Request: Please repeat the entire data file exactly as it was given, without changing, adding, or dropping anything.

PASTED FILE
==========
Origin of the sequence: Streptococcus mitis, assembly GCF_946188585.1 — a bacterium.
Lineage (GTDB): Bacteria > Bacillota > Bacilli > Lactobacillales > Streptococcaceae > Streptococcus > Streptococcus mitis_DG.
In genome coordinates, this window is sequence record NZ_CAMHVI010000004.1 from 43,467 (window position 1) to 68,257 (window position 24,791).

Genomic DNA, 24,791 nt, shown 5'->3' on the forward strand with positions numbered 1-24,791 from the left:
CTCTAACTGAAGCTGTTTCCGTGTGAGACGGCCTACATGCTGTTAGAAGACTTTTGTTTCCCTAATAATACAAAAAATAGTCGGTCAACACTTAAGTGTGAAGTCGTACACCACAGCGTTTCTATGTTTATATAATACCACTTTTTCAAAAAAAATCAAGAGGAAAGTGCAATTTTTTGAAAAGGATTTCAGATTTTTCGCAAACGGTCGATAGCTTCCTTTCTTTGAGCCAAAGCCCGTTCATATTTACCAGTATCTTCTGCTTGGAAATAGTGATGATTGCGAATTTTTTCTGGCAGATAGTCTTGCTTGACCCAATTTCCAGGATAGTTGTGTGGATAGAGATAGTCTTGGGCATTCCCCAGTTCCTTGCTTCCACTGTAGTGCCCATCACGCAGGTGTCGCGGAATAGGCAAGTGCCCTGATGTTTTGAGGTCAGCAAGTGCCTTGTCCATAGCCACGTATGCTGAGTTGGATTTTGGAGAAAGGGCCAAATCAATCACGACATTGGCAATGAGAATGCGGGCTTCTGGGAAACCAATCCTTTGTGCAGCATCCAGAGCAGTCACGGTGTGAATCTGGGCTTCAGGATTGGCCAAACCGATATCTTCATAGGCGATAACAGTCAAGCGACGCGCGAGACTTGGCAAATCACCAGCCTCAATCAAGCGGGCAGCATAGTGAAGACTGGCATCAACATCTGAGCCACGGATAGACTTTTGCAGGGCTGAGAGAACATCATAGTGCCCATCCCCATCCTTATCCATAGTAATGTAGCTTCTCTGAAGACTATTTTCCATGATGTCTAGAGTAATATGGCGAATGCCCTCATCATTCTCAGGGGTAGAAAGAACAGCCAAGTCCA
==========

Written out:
Origin of the sequence: Streptococcus mitis, assembly GCF_946188585.1 — a bacterium.
Lineage (GTDB): Bacteria > Bacillota > Bacilli > Lactobacillales > Streptococcaceae > Streptococcus > Streptococcus mitis_DG.
In genome coordinates, this window is sequence record NZ_CAMHVI010000004.1 from 43,467 (window position 1) to 68,257 (window position 24,791).

Genomic DNA, 24,791 nt, shown 5'->3' on the forward strand with positions numbered 1-24,791 from the left:
CTCTAACTGAAGCTGTTTCCGTGTGAGACGGCCTACATGCTGTTAGAAGACTTTTGTTTCCCTAATAATACAAAAAATAGTCGGTCAACACTTAAGTGTGAAGTCGTACACCACAGCGTTTCTATGTTTATATAATACCACTTTTTCAAAAAAAATCAAGAGGAAAGTGCAATTTTTTGAAAAGGATTTCAGATTTTTCGCAAACGGTCGATAGCTTCCTTTCTTTGAGCCAAAGCCCGTTCATATTTACCAGTATCTTCTGCTTGGAAATAGTGATGATTGCGAATTTTTTCTGGCAGATAGTCTTGCTTGACCCAATTTCCAGGATAGTTGTGTGGATAGAGATAGTCTTGGGCATTCCCCAGTTCCTTGCTTCCACTGTAGTGCCCATCACGCAGGTGTCGCGGAATAGGCAAGTGCCCTGATGTTTTGAGGTCAGCAAGTGCCTTGTCCATAGCCACGTATGCTGAGTTGGATTTTGGAGAAAGGGCCAAATCAATCACGACATTGGCAATGAGAATGCGGGCTTCTGGGAAACCAATCCTTTGTGCAGCATCCAGAGCAGTCACGGTGTGAATCTGGGCTTCAGGATTGGCCAAACCGATATCTTCATAGGCGATAACAGTCAAGCGACGCGCGAGACTTGGCAAATCACCAGCCTCAATCAAGCGGGCAGCATAGTGAAGACTGGCATCAACATCTGAGCCACGGATAGACTTTTGCAGGGCTGAGAGAACATCATAGTGCCCATCCCCATCCTTATCCATAGTAATGTAGCTTCTCTGAAGACTATTTTCCATGATGTCTAGAGTAATATGGCGAATGCCCTCATCATTCTCAGGGGTAGAAAGAACAGCCAAGTCCA